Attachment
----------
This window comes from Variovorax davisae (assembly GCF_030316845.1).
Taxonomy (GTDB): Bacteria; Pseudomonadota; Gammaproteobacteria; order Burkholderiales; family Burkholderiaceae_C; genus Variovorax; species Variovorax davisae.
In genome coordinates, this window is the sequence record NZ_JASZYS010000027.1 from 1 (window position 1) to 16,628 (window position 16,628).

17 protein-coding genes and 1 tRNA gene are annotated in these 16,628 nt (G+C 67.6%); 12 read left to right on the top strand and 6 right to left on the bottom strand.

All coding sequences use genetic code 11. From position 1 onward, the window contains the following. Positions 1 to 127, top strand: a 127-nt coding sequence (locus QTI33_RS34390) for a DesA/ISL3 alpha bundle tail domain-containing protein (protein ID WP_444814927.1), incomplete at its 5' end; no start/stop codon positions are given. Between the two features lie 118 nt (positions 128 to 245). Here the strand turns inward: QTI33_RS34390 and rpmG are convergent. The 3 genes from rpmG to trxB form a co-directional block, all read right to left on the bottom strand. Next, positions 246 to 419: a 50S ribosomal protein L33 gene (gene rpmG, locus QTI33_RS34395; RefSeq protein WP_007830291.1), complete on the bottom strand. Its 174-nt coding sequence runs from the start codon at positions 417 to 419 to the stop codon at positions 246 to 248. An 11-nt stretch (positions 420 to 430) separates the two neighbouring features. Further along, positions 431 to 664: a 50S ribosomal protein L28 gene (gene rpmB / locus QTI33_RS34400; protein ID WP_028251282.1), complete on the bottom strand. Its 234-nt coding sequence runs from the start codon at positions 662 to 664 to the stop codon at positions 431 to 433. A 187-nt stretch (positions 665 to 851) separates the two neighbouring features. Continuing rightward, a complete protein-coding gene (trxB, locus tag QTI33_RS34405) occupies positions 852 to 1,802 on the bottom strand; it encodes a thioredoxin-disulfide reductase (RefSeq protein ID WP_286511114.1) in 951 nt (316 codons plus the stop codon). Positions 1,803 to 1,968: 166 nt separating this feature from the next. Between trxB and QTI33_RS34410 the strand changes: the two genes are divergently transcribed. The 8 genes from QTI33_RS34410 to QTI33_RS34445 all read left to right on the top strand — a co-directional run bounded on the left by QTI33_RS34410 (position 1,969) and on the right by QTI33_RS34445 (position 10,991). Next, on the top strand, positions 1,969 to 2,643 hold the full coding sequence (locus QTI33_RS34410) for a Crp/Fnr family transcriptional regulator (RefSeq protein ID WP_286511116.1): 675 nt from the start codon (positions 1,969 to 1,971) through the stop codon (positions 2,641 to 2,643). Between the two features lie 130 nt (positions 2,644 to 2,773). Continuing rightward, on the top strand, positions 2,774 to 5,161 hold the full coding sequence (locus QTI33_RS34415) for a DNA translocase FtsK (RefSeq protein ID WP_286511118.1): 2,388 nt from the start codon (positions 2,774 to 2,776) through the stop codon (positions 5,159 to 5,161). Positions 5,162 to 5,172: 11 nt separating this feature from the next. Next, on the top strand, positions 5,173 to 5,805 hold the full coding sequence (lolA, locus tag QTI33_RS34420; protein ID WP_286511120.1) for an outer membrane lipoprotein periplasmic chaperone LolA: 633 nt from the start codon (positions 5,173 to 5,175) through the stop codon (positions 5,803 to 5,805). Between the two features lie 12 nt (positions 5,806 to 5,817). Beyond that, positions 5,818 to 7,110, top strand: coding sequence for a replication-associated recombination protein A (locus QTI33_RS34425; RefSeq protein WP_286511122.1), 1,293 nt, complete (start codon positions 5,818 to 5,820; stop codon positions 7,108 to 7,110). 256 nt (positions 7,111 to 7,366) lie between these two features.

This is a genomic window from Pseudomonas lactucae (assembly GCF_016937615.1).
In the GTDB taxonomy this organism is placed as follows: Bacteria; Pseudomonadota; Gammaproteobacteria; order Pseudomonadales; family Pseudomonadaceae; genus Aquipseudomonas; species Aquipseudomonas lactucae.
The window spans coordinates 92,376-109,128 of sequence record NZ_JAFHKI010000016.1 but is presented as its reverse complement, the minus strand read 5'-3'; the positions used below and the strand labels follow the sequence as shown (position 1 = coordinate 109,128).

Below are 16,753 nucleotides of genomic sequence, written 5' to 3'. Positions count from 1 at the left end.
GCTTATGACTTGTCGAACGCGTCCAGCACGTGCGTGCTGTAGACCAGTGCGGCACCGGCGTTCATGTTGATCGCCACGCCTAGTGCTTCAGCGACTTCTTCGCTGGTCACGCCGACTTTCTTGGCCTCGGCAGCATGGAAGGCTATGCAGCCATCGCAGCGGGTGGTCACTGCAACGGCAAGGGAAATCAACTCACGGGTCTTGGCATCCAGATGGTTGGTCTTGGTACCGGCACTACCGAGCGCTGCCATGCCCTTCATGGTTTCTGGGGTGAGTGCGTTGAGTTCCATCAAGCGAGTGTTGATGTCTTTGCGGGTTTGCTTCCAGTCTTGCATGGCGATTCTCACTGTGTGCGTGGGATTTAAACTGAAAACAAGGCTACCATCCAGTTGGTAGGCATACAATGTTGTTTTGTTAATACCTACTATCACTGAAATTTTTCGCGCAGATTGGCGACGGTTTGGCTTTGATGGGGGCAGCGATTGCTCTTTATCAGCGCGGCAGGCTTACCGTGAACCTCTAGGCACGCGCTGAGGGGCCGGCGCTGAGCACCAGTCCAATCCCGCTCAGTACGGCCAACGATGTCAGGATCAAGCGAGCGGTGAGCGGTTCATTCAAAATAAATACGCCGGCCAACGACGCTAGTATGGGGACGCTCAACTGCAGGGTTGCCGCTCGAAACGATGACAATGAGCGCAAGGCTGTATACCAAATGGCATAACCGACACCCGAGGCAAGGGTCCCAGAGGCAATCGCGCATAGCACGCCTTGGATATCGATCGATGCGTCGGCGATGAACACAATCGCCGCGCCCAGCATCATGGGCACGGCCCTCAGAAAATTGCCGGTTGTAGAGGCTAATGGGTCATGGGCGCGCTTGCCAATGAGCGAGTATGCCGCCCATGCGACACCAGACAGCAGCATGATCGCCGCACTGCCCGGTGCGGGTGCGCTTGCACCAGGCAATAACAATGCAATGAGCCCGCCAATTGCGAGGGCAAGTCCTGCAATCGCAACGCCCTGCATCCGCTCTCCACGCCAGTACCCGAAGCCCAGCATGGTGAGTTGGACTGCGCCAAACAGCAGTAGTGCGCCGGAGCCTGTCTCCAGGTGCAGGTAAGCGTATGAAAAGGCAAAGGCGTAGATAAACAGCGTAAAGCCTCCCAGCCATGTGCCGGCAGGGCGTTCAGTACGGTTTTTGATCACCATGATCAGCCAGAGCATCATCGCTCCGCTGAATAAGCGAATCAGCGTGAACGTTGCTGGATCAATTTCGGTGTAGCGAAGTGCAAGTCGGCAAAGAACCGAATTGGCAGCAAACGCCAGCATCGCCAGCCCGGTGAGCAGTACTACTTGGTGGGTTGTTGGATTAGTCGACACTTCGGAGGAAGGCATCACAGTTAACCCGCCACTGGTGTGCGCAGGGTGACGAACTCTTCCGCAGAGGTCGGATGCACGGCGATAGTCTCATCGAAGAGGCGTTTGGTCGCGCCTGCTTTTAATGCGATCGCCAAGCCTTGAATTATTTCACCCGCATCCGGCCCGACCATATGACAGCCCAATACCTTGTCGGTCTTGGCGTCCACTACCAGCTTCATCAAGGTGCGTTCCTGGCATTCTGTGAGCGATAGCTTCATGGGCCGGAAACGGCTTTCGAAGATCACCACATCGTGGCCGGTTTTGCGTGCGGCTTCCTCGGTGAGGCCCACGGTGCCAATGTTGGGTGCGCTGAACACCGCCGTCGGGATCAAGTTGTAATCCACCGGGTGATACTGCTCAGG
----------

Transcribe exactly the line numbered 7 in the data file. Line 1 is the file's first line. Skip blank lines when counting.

In the GTDB taxonomy this organism is placed as follows: Bacteria; Pseudomonadota; Gammaproteobacteria; order Pseudomonadales; family Pseudomonadaceae; genus Aquipseudomonas; species Aquipseudomonas lactucae.